The Nativity - Lorenzo Monaco (c. 1406-1410) / The Metropolitan Museum of Art & Wikimedia

Recently an article in the New York Times profiled the British choral composer, John Rutter, whose prolific authorship of Christmas carols over the decades has won him a renown “so identified with Christmas,” the Times writer wittily noted, “that he has all but earned a place with the kings and shepherds by the manger.”

Rutter has also written large-scale choral works, like the “Requiem” that was performed in New York after the 9/11 attacks. That fact speaks to the unusual power of emotion in his music, its capacity for evoking sorrow and joy. “The privilege of writing my sort of music is that people choose it for the days they remember,” Rutter told the Times. “They say ‘We had you at our wedding, our son’s baptism, our dad’s last carol service.’ It’s like being their guest. And my response is always ‘Thank you for inviting me.’ “

Reading the article I remembered a Christmas when Rutter’s music invited me in, unexpectedly and beautifully.

It was ten years ago, and I was in Montreal, researching a travel article on that city’s Old Town. The winter holiday season is Vieux-Montréal’s showcase:  festive squares decorated with blue-lit spruces, horse-drawn calèches clopping down narrow cobblestone streets lined with gas lamps, and the windows of food shops stocked with specialty pâtés and the decorated cakes known as bûches de Noël. It was like Christmas from some fable.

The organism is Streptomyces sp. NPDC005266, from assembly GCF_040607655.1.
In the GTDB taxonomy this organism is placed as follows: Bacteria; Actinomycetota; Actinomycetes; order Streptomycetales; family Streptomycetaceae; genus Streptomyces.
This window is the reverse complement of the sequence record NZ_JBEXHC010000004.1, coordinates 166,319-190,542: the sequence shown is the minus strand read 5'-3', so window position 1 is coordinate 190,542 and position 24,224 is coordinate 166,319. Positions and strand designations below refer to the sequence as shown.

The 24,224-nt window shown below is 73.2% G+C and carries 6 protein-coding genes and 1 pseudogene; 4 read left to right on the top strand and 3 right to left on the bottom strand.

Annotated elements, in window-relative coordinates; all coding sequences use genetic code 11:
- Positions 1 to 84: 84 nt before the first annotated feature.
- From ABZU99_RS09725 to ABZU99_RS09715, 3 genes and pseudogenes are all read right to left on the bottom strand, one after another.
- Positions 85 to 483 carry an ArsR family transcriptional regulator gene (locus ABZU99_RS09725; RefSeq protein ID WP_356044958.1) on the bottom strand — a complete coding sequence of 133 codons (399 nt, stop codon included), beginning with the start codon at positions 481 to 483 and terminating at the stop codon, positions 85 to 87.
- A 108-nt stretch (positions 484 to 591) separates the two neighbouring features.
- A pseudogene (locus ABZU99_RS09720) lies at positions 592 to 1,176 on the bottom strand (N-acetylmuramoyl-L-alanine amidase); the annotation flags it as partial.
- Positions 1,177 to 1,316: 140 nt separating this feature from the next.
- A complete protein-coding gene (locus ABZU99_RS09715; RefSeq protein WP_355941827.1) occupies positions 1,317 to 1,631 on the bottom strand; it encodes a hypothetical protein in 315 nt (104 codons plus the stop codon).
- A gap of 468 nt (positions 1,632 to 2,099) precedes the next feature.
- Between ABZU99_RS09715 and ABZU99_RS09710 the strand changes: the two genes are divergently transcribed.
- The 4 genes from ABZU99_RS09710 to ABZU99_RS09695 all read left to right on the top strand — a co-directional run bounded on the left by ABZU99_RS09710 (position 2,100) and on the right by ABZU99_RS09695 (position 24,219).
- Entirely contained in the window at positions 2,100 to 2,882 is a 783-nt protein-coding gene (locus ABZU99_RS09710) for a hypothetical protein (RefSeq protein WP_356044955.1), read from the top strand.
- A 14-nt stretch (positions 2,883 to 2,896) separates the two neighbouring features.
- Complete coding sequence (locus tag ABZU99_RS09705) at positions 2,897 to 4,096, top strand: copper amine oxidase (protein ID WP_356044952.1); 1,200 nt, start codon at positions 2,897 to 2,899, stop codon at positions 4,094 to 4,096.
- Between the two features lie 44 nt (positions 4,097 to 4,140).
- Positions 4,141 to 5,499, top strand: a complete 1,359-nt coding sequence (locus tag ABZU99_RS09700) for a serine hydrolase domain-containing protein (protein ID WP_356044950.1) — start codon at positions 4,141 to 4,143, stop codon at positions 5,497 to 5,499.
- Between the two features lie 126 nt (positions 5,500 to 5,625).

But I was sick. The winter cold in Montreal can be truly menacing, and a fierce wind funneled up off the St. Lawrence and blasted through those narrow streets. As the week went by I developed a nasty cold—fever and a hacking cough—whose obvious virulence made me a pariah in my hotel; people would hear me coming and scuttle away.

On my last day, toward sunset, I was suffering my way along the rue Saint-Paul when I heard a bell tolling. I followed the sound to the Chapel of Notre Dame de Bonsecours, where a Christmas choral performance was about to start. Hanging from the ceiling above my pew were unusual chandeliers, wooden ships bearing candles. Those ships, I remembered reading, had been carved long ago by sailors in gratitude for surviving the perilous North Atlantic crossing. The pastor told us that the chapel was dedicated to mariners, and that sailors’ wives would gather there to pray for their husbands’ safe return.

The choir sang John Rutter’s 1988 song, “What Sweeter Music.” I had never heard it, or heard of him, but listening afforded one of those magical instances when music mysteriously transports you. As the singing voices filled the chapel, I felt the ghost presence of those long-ago sailors. I marveled at the audacity and majesty of what they undertook in their perilous ocean voyages. Somehow my feverish trance combined with the beauty of the melody, the history of the chapel, and my own personal hopes and hurts: the birth of my daughter the year before, and the loss of my mother six months later. The whole thing became overwhelming in the most beautiful-sorrowful way. I sat there weeping quietly.